October 26, 2013, by Alex Kirby
FOR IMMEDIATE RELEASE
An end to greenhouse gas emissions is possible by 2050, a report finds. But a decade before that, other researchers say, the world is set to cross a fateful threshold.
LONDON, 26 October – If you plan to be around in mid-century you may find yourself living in interesting times. We could have solved climate change – or it could have spiralled beyond hope of repair.
Here’s the good news. Scientists say it is technically and economically feasible to phase out net greenhouse gas (GHG) emissions almost entirely by 2050.
A report published by the energy consultancy Ecofys and the Global Call for Climate Action, a campaigning NGO, says technological options available today and in the near future could reduce emissions to zero for roughly 90% of current sources of GHG emissions. The remaining emissions could be offset by carbon sinks.
The report concludes that a net GHG phase-out by 2050 would mean there was a very high likelihood of meeting the internationally agreed goal of preventing global average temperatures rising more than 2°C above their pre-industrial level, and a 50% chance of staying below 1.5°C by the end of the century.
But there’s some less good news as well. A decade before that, in just 27 years from now, researchers believe that, based on present emissions trends, there is a strong chance the world will have emitted the last tonne of carbon dioxide (CO2) it can afford to produce if it is to stay below that 2°C limit.
27 years and counting
Last month’s Fifth Assessment Report (AR5) from the Intergovernmental Panel on Climate Change concluded that the world’s “climate budget” – the amount of CO2 it can afford to emit if it is to stay below 2°C – is a trillion tonnes.
Researchers at the University of Oxford, UK, say global emissions already amount to 574 billion tonnes – and show every sign of increasing. Based on emission trends over the past 20 years, they expect at the moment that the trillionth tonne will be emitted some time during November 2040 (the exact date is moving slowly closer).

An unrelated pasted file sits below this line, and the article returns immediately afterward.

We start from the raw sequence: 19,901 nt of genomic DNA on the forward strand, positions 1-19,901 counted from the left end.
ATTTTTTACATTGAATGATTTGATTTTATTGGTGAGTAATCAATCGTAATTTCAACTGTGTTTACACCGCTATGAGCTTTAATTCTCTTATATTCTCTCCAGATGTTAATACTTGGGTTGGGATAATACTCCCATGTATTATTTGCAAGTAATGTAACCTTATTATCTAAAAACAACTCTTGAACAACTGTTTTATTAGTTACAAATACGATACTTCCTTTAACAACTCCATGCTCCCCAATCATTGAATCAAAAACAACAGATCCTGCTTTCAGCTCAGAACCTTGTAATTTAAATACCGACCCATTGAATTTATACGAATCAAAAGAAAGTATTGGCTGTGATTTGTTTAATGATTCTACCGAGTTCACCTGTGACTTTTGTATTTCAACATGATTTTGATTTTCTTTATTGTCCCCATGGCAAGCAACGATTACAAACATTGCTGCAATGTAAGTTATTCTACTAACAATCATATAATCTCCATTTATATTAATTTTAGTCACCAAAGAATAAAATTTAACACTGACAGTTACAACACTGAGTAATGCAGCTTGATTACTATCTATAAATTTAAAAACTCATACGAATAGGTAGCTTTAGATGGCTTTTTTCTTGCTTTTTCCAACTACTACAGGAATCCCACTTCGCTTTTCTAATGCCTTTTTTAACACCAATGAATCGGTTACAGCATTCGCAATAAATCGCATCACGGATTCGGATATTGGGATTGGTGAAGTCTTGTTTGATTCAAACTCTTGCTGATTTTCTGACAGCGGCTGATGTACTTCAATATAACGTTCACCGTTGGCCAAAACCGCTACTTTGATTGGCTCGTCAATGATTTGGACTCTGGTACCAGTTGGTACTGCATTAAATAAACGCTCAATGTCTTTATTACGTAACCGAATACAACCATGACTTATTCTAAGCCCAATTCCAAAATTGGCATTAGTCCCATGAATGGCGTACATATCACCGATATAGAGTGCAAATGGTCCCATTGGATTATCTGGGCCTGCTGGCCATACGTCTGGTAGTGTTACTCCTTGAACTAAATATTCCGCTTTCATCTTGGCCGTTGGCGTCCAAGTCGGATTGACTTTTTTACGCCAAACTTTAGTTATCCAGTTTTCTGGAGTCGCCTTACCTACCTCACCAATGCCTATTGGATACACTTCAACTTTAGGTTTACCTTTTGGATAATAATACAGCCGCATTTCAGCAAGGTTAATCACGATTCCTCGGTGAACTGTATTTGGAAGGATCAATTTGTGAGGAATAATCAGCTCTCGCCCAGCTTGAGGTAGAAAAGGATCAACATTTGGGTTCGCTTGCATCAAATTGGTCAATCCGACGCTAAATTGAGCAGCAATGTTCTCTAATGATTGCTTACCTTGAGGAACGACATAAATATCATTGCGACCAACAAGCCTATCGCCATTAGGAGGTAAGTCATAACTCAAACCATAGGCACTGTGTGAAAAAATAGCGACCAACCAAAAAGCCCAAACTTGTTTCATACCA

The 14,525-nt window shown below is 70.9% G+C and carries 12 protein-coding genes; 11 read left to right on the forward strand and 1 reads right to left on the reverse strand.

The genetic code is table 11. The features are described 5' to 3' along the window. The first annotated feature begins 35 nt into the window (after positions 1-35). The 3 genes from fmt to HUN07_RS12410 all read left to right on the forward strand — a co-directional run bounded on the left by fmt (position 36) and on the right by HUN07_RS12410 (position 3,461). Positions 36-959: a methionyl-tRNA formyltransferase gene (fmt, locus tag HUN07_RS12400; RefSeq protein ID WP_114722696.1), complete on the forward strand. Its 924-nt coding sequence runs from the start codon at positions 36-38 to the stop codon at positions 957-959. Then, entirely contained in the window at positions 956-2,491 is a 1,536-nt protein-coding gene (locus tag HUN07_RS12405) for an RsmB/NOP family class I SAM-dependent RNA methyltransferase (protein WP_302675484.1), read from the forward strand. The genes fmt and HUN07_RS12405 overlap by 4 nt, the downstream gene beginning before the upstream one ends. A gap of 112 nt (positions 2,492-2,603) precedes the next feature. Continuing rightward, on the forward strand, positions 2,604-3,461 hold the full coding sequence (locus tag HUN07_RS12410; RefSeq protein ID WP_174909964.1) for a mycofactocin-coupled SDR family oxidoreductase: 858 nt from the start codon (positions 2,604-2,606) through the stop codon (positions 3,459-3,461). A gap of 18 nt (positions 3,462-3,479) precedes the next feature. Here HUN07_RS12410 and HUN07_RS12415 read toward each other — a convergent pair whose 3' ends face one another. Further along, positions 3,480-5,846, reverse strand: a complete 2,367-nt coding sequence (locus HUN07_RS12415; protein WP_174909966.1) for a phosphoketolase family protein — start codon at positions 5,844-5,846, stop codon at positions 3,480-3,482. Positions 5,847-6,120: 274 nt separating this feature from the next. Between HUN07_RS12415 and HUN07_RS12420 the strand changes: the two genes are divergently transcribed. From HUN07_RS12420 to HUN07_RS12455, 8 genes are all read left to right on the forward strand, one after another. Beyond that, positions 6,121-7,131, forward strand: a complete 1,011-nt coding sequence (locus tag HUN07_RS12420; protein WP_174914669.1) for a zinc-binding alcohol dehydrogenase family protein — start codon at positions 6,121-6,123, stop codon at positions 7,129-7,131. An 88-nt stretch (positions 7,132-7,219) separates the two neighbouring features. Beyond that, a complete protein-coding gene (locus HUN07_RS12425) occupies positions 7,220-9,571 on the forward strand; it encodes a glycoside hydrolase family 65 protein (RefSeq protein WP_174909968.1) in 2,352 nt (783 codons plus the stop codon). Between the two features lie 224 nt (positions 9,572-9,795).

To prevent the world emitting the trillionth tonne, the Oxford team says, CO2 emissions will have to be cut by 2.47% a year, and to keep falling at that rate until they reach zero.
The Oxford research may make sober reading, but it could be worse. It does not take into account emissions of greenhouse gases apart from CO2, and it does not allow for “feedbacks” – the possibility that global warming could itself trigger damaging consequences, for example the release from the Arctic permafrost of methane, a potent GHG.
Who cuts first – and deepest?
Reporting the Oxford research on Yale Environment 360, an online magazine, the British science journalist Fred Pearce writes: “We have options, but the stakes are high. And the worst thing may be that there is no guarantee that keeping below the trillion-ton target will be enough.”
Problems he identifies include practical ways to reduce emissions far and fast enough. Possibilities he mentions – all of them controversial – include nuclear power, carbon capture and storage (CCS), and geo-engineering.
Renewable technologies may close the gap, if they can produce enough energy soon enough. Some of the scenarios examined in the Ecofys report find that 100% renewable energy by 2050 is possible. Others assume a smaller contribution from renewables, but more from CCS, energy efficiency, and possibly also nuclear power.
Whatever technology the world chooses, there will still be the thorny question of who should make the biggest cuts. As the Ecofys report says, “Whether a phase-out is politically feasible will be determined in the coming years.”
In November the UN’s Climate Change Convention will hold its main annual negotiating session, this year meeting in the Polish capital, Warsaw. It is trying to work out an agreement on emissions cuts which can be agreed in Paris in 2015 and come into effect in 2020. Watch out for the talks on the carbon budget. – Climate News Network
Alex Kirby is a former BBC journalist and environment correspondent. He now works with universities, charities and international agencies to improve their media skills, and with journalists in the developing world keen to specialise in environmental reporting.